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If your household uses gas for energy, you’ll have one of two types of meter: an imperial meter or a metric meter. Imperial meters record consumption in hundreds of cubic feet (100ft cubed) while metric meters record consumption in cubic meters (m cubed).
However, you would have noticed that you pay for gas using a price per kilowatt hours (kWh). This is because your supplier converts the readings from your gas meter to kWh in order to calculate your bills.
While your supplier will do these calculations for every bill – and there should be information on the bill itself to explain how it’s been calculated – doing these calculations yourself is a useful way of making sure your supplier is billing you correctly for the type of gas meter at your property. If your numbers don’t match the numbers your supplier uses, you can query your bill with them.
The first thing you’ll need to do is read your gas meter. When reading your meter, read from left to right and ignore any numbers in red.
To determine the number of units you’ve used this month, deduct the reading you’ve just obtained from the reading in your previous bill. As a simplified example, if your meter currently reads 150 and your previous bill read 50, your meter reading for this month will be 150 – 50 = 100. This means you’ve used 100 units of gas this month.
Before you can convert gas units to kilowatt hours, you’ll need to first determine whether you have an imperial or metric gas meter. Usefully, your meter should have either ft3 or m3 next to the reading to indicate the unit of measurement used. Some meters may instead use the words ‘cubic feet’ or ‘cubic meters’ or the letters ‘Ft’ or ‘M’.
Once you’ve determined the type of gas meter at your household and taken a reading, you can follow the steps below to convert gas units to kWh:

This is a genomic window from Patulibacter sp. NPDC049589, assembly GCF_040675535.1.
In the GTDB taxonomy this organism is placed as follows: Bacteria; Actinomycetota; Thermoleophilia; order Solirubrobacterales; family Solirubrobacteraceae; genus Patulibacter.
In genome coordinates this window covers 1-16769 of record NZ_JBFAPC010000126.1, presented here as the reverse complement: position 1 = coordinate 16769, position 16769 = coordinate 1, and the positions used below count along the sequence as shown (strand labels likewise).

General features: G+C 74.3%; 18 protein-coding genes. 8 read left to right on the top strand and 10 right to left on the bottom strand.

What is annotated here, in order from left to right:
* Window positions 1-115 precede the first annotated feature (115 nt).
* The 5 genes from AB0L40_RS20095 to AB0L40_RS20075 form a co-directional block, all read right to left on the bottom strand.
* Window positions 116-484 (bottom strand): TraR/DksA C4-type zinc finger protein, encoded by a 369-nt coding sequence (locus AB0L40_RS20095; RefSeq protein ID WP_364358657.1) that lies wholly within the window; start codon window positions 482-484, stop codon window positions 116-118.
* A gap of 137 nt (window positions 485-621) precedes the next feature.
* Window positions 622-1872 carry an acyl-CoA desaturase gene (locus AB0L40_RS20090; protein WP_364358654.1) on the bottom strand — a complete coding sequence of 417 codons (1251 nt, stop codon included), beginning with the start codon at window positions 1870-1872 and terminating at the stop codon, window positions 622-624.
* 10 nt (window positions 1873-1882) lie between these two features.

Imperial gas meters
For metric gas meters, simply omit step 2.
If your imperial meter measures in cubic feet rather than hundreds of cubic feet, you’ll need to use 0.0283 for step 2 rather than 2.83. If it uses thousands of cubic feet, you’ll need to use 28.3 instead. Your meter will usually say ‘x100’ or ‘x1000’ to indicate the higher units of measurement.
The volume correction factor is used to take into account the temperature, pressure and atmospheric conditions at a property. This factor is typically 1.02264 unless your household has unusual atmospheric conditions. You can usually find this number on your gas bill.
A calorific value (CV) is a measurement of the amount of energy contained in gas, measured in megajoules per cubic meter (MJ/m cubed). The CV of the gas at each Local Distribution Zone is continually measured by the National Grid who sends this figure to your gas supplier, who then uses it for their calculations. Typically, a gas supply has a CV between 37.5 and 43.0 MJ/m cubed. You can use 40.0 as a default number if you don’t have the exact figure.
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